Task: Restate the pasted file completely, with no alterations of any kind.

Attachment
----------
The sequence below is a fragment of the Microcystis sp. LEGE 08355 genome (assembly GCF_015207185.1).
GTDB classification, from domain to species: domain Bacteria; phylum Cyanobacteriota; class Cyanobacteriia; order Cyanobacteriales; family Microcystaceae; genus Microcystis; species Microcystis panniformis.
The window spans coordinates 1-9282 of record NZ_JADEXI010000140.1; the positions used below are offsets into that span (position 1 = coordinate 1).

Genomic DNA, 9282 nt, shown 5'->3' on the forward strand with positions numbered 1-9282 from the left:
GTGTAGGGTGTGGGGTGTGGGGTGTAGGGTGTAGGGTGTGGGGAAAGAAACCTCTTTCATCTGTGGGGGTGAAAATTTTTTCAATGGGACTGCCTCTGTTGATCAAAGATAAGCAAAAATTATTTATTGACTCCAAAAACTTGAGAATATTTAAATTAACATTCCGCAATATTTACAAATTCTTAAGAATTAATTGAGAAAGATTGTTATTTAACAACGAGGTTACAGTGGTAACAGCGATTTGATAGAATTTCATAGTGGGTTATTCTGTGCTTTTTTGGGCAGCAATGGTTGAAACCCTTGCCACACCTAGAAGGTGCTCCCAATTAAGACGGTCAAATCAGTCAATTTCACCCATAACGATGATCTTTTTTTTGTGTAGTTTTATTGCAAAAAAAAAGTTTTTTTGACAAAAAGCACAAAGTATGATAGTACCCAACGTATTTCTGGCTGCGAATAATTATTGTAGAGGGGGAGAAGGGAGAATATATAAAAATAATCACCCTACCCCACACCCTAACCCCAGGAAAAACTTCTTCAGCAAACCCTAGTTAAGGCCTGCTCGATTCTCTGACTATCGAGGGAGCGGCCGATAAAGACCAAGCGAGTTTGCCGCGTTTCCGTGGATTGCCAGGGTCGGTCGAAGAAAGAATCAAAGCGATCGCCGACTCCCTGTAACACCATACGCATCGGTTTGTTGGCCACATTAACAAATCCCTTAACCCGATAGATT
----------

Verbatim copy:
The sequence below is a fragment of the Microcystis sp. LEGE 08355 genome (assembly GCF_015207185.1).
GTDB classification, from domain to species: domain Bacteria; phylum Cyanobacteriota; class Cyanobacteriia; order Cyanobacteriales; family Microcystaceae; genus Microcystis; species Microcystis panniformis.
The window spans coordinates 1-9282 of record NZ_JADEXI010000140.1; the positions used below are offsets into that span (position 1 = coordinate 1).

Genomic DNA, 9282 nt, shown 5'->3' on the forward strand with positions numbered 1-9282 from the left:
GTGTAGGGTGTGGGGTGTGGGGTGTAGGGTGTAGGGTGTGGGGAAAGAAACCTCTTTCATCTGTGGGGGTGAAAATTTTTTCAATGGGACTGCCTCTGTTGATCAAAGATAAGCAAAAATTATTTATTGACTCCAAAAACTTGAGAATATTTAAATTAACATTCCGCAATATTTACAAATTCTTAAGAATTAATTGAGAAAGATTGTTATTTAACAACGAGGTTACAGTGGTAACAGCGATTTGATAGAATTTCATAGTGGGTTATTCTGTGCTTTTTTGGGCAGCAATGGTTGAAACCCTTGCCACACCTAGAAGGTGCTCCCAATTAAGACGGTCAAATCAGTCAATTTCACCCATAACGATGATCTTTTTTTTGTGTAGTTTTATTGCAAAAAAAAAGTTTTTTTGACAAAAAGCACAAAGTATGATAGTACCCAACGTATTTCTGGCTGCGAATAATTATTGTAGAGGGGGAGAAGGGAGAATATATAAAAATAATCACCCTACCCCACACCCTAACCCCAGGAAAAACTTCTTCAGCAAACCCTAGTTAAGGCCTGCTCGATTCTCTGACTATCGAGGGAGCGGCCGATAAAGACCAAGCGAGTTTGCCGCGTTTCCGTGGATTGCCAGGGTCGGTCGAAGAAAGAATCAAAGCGATCGCCGACTCCCTGTAACACCATACGCATCGGTTTGTTGGCCACATTAACAAATCCCTTAACCCGATAGATT